Butterfly Host Plants: Milkweed is Just the Beginning!

Jill Staake

I’m frequently asked, “How can I get a wider variety of butterflies to visit my garden?” The answer to this question is actually pretty simple – you have to provide their host plants.

There’s been a lot of talk lately about how important it is to plant milkweed to support the struggling monarch population. Milkweed is vital to monarchs, because it’s what’s known as their “host plant” – the plant that their caterpillars eat. Each butterfly is a specialist, laying its eggs on a specific plant or family of plants, which helps reduce competition between species. Without these plants available, butterflies will visit but may not stay long. Think of it like a young couple looking for their first house; they may like the fact that a certain neighborhood has a lot of restaurants around, but if the area doesn’t have a good school system, they probably won’t want to raise their kids there!

Butterflies don’t stick around and raise their young, but they do make sure they get the best possible start in life. They lay their eggs on or very near the plants their caterpillars need to survive. The choose the healthiest plants available, and often lay on the very newest growth, which is tender and easy for small caterpillars to eat and digest. Each female butterfly has 300 to 500 eggs to deposit in her short lifetime (each only lives a few weeks, on average), so she has a lot of host plants to find. Some butterflies will lay many eggs on a single plant, while others like to spread their eggs around. The more host plants you have available, the more butterflies you’re likely to see.

So, how do you know what host plants to use? The list obviously varies between regions, so your first job is to identify the butterflies that are found in your area, and find out what their host plants are (more on that in a moment). Then, you have to choose host plants that suit your garden. Some butterflies host on trees, which may not work for you if space is an issue. Others use plants that might be considered weedy, so you might not want to include them in a more formal garden setting. And it’s important to remember that host plants are there for caterpillars to eat, so they’re not always going to look very attractive – they’ll often have chewed-up leaves or no foliage at all. You have to determine what works best for you.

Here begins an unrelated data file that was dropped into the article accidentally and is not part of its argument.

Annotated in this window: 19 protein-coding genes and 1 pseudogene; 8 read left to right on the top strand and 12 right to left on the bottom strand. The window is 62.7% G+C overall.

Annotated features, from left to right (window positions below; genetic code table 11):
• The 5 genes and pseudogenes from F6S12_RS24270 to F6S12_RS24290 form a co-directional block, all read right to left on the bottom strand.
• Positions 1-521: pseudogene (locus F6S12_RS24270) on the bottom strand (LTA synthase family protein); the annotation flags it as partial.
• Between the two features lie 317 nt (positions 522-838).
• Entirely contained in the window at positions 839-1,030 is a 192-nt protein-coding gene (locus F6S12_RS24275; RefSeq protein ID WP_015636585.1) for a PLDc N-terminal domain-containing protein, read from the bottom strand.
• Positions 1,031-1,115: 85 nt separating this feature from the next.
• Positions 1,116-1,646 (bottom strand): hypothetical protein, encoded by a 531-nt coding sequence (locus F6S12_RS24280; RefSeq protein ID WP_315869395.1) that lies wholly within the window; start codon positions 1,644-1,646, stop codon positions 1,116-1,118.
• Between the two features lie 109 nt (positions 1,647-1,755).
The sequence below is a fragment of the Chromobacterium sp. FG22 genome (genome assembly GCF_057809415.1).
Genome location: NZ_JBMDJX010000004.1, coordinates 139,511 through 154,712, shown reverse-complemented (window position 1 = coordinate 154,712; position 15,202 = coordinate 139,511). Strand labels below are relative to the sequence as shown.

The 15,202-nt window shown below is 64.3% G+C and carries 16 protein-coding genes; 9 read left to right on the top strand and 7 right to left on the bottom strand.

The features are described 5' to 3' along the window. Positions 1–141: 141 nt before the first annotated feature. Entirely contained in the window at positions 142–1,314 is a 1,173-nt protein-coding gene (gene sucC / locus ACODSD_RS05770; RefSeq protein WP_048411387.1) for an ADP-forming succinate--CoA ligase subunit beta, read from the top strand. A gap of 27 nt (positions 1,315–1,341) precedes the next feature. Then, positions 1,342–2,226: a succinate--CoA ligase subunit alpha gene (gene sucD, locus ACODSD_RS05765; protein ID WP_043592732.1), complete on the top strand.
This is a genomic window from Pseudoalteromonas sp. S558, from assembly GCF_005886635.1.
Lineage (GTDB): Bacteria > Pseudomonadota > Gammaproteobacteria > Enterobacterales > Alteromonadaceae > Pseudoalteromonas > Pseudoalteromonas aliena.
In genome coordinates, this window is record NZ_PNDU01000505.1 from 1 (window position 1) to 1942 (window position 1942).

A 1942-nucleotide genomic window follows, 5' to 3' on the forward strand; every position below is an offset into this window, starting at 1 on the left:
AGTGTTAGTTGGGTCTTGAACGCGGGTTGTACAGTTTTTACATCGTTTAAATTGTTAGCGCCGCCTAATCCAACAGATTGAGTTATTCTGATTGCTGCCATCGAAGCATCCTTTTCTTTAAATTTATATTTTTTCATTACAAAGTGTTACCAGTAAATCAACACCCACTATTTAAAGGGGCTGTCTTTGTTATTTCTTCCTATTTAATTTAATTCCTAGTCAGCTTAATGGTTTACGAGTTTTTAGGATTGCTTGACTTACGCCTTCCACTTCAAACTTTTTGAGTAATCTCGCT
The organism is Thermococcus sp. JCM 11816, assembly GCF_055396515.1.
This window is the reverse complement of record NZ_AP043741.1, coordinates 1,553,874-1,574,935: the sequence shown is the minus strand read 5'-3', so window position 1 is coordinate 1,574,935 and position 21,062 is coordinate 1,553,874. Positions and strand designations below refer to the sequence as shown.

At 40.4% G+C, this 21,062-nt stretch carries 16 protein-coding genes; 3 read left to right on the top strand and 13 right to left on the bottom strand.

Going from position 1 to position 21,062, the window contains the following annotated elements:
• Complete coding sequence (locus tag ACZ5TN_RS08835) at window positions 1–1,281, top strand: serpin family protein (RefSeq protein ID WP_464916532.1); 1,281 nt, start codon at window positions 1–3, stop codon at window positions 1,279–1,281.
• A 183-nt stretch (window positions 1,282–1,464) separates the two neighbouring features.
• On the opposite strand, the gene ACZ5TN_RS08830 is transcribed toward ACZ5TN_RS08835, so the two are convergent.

Now, as to determining the best host plants to include in your garden: I recommend doing a simple web search based on where you live. For instance, you might try, “Colorado common butterflies” and see what you can find. Most sites that provide butterfly info will also tell you what host plants they use. If you know what species you’d like to attract, visit the Butterflies and Moths of North America website and do a search to find out what host plants you need.

To get you started, here are some common butterflies found around the country and their host plants:

Help us build the list – tell us your favorite host plants and the butterflies they attract (don’t forget to include where you live). Is there a specific butterfly you’d like to bring to your garden? Drop your request in the comments below, and we’ll try to help you out!

  1. Jalene says

    When I was young I used to see Zebra Striped Swallowtails every summer. Their host plant is the Paw-Paw tree. The Paw-Paw trees are still here, but I have not seen a Zebra Striped Swallowtail in many years. I tried to find eggs or caterpillars to re-introduce, but could not find them either. Does anyone know of these butterflies? Do they still exist?

  2. Tracey Stephenson says

    We have a hackberry tree in our backyard that is a host to the hackberry butterfly. It is so neat to see them all summer!

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